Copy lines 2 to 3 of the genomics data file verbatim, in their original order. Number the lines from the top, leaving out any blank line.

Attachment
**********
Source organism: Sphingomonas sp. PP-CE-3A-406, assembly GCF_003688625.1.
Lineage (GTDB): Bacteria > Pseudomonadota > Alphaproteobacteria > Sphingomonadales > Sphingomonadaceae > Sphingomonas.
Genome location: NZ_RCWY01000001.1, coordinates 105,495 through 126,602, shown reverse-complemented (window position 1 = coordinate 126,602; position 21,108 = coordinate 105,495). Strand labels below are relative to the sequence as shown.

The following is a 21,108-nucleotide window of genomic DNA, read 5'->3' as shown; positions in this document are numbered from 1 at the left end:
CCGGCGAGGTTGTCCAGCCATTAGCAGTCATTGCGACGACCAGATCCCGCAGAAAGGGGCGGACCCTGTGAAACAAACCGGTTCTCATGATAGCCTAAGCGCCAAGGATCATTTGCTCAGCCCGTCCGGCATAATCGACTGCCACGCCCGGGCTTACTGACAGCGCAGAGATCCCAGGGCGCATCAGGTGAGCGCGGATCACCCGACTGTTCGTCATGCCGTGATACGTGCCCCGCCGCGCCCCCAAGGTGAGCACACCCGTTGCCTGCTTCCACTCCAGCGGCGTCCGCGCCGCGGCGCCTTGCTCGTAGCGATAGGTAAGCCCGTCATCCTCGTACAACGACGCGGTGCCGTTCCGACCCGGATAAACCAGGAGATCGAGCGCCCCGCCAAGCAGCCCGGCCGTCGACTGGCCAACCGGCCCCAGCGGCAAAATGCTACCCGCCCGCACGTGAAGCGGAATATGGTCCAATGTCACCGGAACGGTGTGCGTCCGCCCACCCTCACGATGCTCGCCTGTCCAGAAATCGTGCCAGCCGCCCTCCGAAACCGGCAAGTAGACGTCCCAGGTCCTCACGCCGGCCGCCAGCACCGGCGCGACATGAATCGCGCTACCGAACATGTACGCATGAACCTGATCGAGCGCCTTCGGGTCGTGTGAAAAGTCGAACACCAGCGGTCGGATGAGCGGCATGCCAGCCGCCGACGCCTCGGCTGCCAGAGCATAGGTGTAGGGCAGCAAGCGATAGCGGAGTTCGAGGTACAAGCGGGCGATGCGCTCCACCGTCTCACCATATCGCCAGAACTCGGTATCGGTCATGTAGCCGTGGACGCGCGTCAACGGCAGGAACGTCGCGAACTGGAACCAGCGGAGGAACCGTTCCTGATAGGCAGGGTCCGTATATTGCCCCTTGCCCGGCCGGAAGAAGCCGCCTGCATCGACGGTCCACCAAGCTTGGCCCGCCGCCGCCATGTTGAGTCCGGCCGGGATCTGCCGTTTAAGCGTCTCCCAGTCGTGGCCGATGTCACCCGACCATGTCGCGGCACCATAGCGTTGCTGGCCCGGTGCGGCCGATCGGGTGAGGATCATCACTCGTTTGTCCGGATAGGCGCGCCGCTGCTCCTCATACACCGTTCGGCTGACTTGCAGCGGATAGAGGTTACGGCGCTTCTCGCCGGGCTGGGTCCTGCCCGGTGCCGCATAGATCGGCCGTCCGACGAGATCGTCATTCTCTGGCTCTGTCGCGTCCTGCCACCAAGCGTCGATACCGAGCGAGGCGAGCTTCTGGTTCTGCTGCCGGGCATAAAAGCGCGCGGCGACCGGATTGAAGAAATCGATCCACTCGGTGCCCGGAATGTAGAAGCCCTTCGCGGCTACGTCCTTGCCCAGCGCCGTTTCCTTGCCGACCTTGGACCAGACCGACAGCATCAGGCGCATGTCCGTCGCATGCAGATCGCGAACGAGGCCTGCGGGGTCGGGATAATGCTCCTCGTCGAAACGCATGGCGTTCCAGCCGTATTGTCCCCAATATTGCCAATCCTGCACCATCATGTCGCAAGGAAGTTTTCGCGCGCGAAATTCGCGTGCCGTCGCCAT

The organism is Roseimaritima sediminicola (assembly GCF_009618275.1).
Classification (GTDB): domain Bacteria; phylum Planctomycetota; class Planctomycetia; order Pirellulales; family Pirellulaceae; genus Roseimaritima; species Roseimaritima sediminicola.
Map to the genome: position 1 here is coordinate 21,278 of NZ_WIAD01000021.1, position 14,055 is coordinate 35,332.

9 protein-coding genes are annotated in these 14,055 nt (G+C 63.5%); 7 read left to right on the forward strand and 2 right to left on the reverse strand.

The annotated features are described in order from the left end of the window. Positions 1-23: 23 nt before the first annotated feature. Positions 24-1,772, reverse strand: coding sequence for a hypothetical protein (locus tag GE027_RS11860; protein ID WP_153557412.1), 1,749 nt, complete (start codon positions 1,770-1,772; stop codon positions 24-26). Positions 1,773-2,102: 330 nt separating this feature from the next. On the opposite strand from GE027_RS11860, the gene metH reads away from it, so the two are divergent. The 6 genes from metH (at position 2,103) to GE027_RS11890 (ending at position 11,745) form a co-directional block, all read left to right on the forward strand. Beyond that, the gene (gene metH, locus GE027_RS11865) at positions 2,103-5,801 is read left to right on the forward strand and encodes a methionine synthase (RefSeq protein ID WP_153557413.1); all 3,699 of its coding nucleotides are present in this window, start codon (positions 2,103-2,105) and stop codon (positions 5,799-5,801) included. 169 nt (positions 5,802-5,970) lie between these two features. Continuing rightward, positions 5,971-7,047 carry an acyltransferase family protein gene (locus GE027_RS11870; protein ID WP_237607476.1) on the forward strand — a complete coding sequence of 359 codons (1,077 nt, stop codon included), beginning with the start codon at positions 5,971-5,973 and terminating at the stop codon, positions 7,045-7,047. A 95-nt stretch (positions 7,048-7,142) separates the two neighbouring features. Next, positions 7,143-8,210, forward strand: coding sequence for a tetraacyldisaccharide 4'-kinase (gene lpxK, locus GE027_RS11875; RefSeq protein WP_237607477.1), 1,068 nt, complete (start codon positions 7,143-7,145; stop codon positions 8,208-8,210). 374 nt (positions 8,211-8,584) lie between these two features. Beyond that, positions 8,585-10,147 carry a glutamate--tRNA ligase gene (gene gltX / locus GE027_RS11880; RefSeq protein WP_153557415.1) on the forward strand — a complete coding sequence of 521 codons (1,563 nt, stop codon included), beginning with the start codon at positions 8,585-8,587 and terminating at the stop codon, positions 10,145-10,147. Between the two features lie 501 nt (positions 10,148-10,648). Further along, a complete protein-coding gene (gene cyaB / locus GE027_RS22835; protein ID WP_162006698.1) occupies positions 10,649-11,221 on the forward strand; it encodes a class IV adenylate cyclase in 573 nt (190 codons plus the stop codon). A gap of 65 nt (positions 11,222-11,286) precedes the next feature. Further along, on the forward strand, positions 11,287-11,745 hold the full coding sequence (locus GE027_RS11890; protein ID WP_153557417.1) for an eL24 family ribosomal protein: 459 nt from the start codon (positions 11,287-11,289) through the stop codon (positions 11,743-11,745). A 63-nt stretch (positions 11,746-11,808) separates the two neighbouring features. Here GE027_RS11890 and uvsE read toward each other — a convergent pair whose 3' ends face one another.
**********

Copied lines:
Lineage (GTDB): Bacteria > Pseudomonadota > Alphaproteobacteria > Sphingomonadales > Sphingomonadaceae > Sphingomonas.
Genome location: NZ_RCWY01000001.1, coordinates 105,495 through 126,602, shown reverse-complemented (window position 1 = coordinate 126,602; position 21,108 = coordinate 105,495). Strand labels below are relative to the sequence as shown.